JUST as it seems to come as a surprise to transport authorities that winter brings ice and snow, so it seems to come as a surprise to the NHS that midwinter and midsummer are pinch points for our health services.
Every winter, hospitals and GPs struggle to cope with the increased number of patients – especially among the elderly and those suffering from flu and winter vomiting – and every summer they struggle to deal with the simple fact that NHS staff might want to take summer holidays. This year, as we report today, the annual summer strain is approaching crisis point.
This is unacceptable. We have, since the foundation of the NHS, come to expect a given standard of care. Perhaps we have taken this too much for granted, underestimating just what an extraordinary amount of organisation and money goes into producing a truly national and truly universal health service free at the point of need. But we expect, nevertheless, to be able to turn up at an A&E department and be seen within a certain period of time, or to place a frantic call to a GP in the middle of the night about a desperately sick child, and have that call answered. If it cannot meet these two key needs, the NHS is no longer a functioning national health service as we have come to understand it.
One of the root causes of the summer shortage is a GP contract that allows doctors to opt out of evening and weekend work. Viewed from the vantage point of other professions – and even other branches of medicine within the health service – this seems curious. Our GPs do an increasingly difficult job with great professionalism and vast reservoirs of caring concern, and they deserve our appreciation. But healthcare –even at local GP level – is not a nine-to-five service. Even with the growth of telephone healthcare services such as NHS 24, there is still going to be a need for a trained professional to come to the bedside of an ailing child or an infirm pensioner and give an in- person assessment of their condition and the required course of remedial action. It is curious why this is not regarded as one of the core functions of being a fully-renumerated GP.
Amid the concern, there is one heartening aspect of the Scottish health authorities’ response to this crisis. That is the decision to use what the Scottish Government is calling “all necessary mechanisms” to fill the gaps, apparently including private medical providers. This, of course, contravenes the Scottish Government’s self-imposed ban on exploring the role that private specialist firms can play in healthcare provision in Scotland, both in primary care and in particular surgical areas. Nicola Sturgeon famously refused to renew an NHS contract with a private firm that had led to cuts in waiting times and improvement in outcomes for Scottish patients requiring knee transplants. This was done for purely ideological reasons.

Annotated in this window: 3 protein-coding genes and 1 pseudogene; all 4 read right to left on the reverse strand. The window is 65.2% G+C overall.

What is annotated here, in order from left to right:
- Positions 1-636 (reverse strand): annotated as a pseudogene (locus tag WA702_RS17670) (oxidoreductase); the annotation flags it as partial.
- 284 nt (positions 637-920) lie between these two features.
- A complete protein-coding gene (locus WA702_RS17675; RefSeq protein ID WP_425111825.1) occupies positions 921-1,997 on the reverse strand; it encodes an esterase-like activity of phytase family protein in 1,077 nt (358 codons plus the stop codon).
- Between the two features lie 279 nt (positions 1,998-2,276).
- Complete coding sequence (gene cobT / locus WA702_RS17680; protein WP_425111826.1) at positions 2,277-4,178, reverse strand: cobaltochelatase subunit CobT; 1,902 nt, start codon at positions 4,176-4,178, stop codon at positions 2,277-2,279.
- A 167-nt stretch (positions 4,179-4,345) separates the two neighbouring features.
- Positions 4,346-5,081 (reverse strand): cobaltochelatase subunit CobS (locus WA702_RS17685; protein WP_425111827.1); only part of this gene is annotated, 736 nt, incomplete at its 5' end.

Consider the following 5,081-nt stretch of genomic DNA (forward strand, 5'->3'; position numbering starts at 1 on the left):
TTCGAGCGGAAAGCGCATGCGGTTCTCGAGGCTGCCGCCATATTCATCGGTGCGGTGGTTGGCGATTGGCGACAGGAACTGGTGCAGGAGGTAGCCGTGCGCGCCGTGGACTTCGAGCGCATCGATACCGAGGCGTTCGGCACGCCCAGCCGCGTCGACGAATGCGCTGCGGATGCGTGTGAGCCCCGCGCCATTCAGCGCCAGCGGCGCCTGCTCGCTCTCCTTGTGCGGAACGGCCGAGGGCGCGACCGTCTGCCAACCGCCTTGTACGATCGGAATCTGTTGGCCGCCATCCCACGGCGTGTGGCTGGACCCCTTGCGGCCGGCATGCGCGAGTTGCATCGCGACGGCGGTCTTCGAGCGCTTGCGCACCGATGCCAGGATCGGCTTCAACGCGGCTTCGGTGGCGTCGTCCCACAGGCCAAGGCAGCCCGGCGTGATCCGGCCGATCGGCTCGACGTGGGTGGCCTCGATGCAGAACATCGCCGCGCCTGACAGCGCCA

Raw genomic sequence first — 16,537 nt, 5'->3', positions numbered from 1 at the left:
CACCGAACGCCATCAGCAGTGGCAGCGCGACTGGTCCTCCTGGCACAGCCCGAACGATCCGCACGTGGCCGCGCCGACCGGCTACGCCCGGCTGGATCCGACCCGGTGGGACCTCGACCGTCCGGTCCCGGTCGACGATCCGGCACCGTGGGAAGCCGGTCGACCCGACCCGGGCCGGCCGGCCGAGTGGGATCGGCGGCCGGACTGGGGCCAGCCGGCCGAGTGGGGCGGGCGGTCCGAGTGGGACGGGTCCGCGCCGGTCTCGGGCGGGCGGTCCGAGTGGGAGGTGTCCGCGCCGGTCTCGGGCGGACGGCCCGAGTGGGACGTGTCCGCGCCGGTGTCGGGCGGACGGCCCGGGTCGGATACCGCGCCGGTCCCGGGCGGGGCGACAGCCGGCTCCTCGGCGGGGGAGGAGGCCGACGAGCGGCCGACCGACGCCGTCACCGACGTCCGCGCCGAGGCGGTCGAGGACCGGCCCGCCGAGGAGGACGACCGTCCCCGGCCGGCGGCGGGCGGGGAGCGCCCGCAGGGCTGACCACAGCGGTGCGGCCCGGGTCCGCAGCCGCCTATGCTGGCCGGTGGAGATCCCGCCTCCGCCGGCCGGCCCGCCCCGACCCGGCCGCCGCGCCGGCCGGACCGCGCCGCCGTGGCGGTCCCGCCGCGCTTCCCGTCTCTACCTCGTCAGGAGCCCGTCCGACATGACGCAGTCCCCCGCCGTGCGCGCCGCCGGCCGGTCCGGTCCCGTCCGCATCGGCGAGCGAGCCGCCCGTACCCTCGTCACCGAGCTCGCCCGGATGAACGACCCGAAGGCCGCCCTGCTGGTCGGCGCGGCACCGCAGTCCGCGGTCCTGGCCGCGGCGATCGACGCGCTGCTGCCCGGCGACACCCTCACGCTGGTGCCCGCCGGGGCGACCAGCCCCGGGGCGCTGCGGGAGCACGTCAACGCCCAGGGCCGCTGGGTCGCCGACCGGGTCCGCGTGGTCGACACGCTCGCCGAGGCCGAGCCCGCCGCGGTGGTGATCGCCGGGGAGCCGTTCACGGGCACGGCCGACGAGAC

Patients putting their trust in the NHS do not particularly care about the accounting method by which their surgeon, their nurse or their GP gets paid by the government, as long as the treatment is expeditious, is delivered with kindness and is a clinical success. With the summer and winter crises likely to continue as the NHS comes under increasing strain, perhaps it is time for Scottish Government ministers to look again at how it procures healthcare, and to see specialist private providers as people with a role to play in making the NHS function properly, and not just as a last-minute emergency measure in a desperate bid to stave off a calamitous collapse.
Cell children scandal
ONE of the benefits of bringing Scotland’s police forces under the umbrella of one organisation, Police Scotland, must be that operational policing across the country will become more consistent. The way offenders, or suspects, are treated should not depend on location. Yet, as our report on page five today shows, prior to reorganisation, some force areas had a much poorer record than others when it came to detaining young people under 16 in cells overnight. Legislation passed almost 20 years ago made it clear that young people - unless their crime was of extraordinary magnitude - should not be detained in police custody. Even if circumstances are exceptional - a murder for example - the suspect should be kept in another “place of safety.” Yet children as young as 12 have been detained for lengths of time that are also in breach of the UN Convention on Human Rights. Children’s rights campaigners are correct to claim this should not be happening and that Police Scotland should ensure the legislation is complied with at all times. Children’s Commissioner Tam Baillie makes a crucial point that there is a major disparity between the numbers of children held in overnight custody compared to appearances in Sheriff’s courts, suggesting the offences they were suspected of do not fit the extraordinary circumstances category. This practice should end now.